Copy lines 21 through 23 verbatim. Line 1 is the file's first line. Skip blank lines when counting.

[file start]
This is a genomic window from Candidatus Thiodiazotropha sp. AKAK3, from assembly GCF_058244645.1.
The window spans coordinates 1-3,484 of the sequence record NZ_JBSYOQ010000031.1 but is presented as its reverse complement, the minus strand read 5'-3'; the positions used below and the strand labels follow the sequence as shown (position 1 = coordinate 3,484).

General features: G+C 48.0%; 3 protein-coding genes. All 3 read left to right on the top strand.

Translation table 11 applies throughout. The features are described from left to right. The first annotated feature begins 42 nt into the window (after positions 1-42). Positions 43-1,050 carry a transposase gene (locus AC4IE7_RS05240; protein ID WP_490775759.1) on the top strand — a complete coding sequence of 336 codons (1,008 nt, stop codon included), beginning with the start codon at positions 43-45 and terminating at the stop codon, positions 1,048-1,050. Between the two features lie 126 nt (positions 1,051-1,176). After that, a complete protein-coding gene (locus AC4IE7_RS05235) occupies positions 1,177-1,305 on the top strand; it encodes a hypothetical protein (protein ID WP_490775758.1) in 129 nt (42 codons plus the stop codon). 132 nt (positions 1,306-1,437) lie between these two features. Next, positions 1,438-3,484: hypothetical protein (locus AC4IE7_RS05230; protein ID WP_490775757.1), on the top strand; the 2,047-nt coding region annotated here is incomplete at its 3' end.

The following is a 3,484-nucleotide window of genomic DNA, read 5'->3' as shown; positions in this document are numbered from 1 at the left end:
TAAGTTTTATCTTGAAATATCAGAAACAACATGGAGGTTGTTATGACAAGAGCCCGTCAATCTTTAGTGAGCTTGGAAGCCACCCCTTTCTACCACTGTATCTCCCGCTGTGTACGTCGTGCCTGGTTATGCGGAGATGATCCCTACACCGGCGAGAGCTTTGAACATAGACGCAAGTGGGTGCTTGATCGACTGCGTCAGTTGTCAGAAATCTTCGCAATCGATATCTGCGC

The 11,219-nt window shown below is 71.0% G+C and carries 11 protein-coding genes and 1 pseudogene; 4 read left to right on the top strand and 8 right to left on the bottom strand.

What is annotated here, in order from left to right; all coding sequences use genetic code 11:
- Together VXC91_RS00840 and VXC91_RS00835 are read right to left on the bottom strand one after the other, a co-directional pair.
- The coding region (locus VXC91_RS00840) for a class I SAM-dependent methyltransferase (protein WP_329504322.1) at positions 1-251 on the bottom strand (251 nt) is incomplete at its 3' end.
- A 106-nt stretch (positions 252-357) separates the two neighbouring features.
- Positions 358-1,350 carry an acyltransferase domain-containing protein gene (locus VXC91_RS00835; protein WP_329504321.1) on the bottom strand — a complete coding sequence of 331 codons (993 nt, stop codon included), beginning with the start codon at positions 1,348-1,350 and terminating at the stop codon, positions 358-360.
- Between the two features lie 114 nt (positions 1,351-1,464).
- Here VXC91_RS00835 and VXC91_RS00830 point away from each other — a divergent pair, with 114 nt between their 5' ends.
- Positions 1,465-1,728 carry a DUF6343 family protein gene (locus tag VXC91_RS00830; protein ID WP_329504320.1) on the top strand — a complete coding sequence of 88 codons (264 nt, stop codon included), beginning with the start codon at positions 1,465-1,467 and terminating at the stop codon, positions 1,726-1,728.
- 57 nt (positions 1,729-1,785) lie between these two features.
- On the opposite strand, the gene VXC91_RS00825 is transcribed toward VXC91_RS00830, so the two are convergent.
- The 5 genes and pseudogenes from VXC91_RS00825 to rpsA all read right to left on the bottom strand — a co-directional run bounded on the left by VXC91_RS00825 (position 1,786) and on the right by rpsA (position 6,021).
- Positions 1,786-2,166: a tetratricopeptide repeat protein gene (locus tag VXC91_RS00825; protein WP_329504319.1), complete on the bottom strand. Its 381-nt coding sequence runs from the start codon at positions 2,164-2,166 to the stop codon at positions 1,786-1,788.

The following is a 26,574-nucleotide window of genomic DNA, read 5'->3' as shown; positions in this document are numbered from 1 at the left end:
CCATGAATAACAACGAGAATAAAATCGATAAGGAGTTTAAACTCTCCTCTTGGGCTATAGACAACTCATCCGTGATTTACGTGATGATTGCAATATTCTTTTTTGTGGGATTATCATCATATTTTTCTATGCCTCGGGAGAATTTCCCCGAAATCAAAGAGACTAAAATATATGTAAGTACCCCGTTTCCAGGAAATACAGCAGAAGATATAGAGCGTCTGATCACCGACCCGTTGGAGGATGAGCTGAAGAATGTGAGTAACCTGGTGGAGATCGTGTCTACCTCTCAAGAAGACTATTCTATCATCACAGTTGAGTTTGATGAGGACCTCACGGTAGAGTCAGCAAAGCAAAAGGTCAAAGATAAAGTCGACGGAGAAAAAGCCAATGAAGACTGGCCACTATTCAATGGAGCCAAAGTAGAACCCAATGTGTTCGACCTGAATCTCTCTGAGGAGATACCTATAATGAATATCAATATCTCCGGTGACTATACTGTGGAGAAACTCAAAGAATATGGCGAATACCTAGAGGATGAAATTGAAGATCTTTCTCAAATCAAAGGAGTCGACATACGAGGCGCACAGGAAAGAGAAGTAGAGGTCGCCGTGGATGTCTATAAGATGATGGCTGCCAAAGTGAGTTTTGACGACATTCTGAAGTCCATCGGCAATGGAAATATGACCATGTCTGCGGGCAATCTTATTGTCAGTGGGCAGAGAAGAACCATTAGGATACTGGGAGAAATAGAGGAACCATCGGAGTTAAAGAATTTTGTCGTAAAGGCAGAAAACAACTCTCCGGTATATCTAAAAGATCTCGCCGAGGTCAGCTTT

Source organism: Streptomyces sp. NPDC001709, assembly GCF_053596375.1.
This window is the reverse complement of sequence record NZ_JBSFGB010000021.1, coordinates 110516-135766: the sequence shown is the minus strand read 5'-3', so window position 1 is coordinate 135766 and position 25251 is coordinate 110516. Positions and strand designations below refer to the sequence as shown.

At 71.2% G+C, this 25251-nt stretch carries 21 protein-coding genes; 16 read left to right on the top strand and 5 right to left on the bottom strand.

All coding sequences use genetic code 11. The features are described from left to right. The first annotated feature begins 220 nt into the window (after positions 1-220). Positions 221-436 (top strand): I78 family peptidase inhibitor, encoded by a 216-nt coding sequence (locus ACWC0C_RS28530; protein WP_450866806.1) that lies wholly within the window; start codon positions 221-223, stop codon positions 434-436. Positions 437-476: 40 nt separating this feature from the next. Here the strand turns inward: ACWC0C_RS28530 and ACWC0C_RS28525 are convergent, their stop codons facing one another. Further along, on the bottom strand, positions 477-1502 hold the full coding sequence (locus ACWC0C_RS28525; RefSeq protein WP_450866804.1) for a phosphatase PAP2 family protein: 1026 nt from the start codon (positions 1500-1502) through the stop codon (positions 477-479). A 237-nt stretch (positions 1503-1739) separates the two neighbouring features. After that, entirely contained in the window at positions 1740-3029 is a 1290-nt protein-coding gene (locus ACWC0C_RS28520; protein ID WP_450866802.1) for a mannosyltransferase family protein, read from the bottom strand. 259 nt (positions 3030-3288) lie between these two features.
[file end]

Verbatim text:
CCATGAATAACAACGAGAATAAAATCGATAAGGAGTTTAAACTCTCCTCTTGGGCTATAGACAACTCATCCGTGATTTACGTGATGATTGCAATATTCTTTTTTGTGGGATTATCATCATATTTTTCTATGCCTCGGGAGAATTTCCCCGAAATCAAAGAGACTAAAATATATGTAAGTACCCCGTTTCCAGGAAATACAGCAGAAGATATAGAGCGTCTGATCACCGACCCGTTGGAGGATGAGCTGAAGAATGTGAGTAACCTGGTGGAGATCGTGTCTACCTCTCAAGAAGACTATTCTATCATCACAGTTGAGTTTGATGAGGACCTCACGGTAGAGTCAGCAAAGCAAAAGGTCAAAGATAAAGTCGACGGAGAAAAAGCCAATGAAGACTGGCCACTATTCAATGGAGCCAAAGTAGAACCCAATGTGTTCGACCTGAATCTCTCTGAGGAGATACCTATAATGAATATCAATATCTCCGGTGACTATACTGTGGAGAAACTCAAAGAATATGGCGAATACCTAGAGGATGAAATTGAAGATCTTTCTCAAATCAAAGGAGTCGACATACGAGGCGCACAGGAAAGAGAAGTAGAGGTCGCCGTGGATGTCTATAAGATGATGGCTGCCAAAGTGAGTTTTGACGACATTCTGAAGTCCATCGGCAATGGAAATATGACCATGTCTGCGGGCAATCTTATTGTCAGTGGGCAGAGAAGAACCATTAGGATACTGGGAGAAATAGAGGAACCATCGGAGTTAAAGAATTTTGTCGTAAAGGCAGAAAACAACTCTCCGGTATATCTAAAAGATCTCGCCGAGGTCAGCTTT

Source organism: Streptomyces sp. NPDC001709, assembly GCF_053596375.1.
This window is the reverse complement of sequence record NZ_JBSFGB010000021.1, coordinates 110516-135766: the sequence shown is the minus strand read 5'-3', so window position 1 is coordinate 135766 and position 25251 is coordinate 110516. Positions and strand designations below refer to the sequence as shown.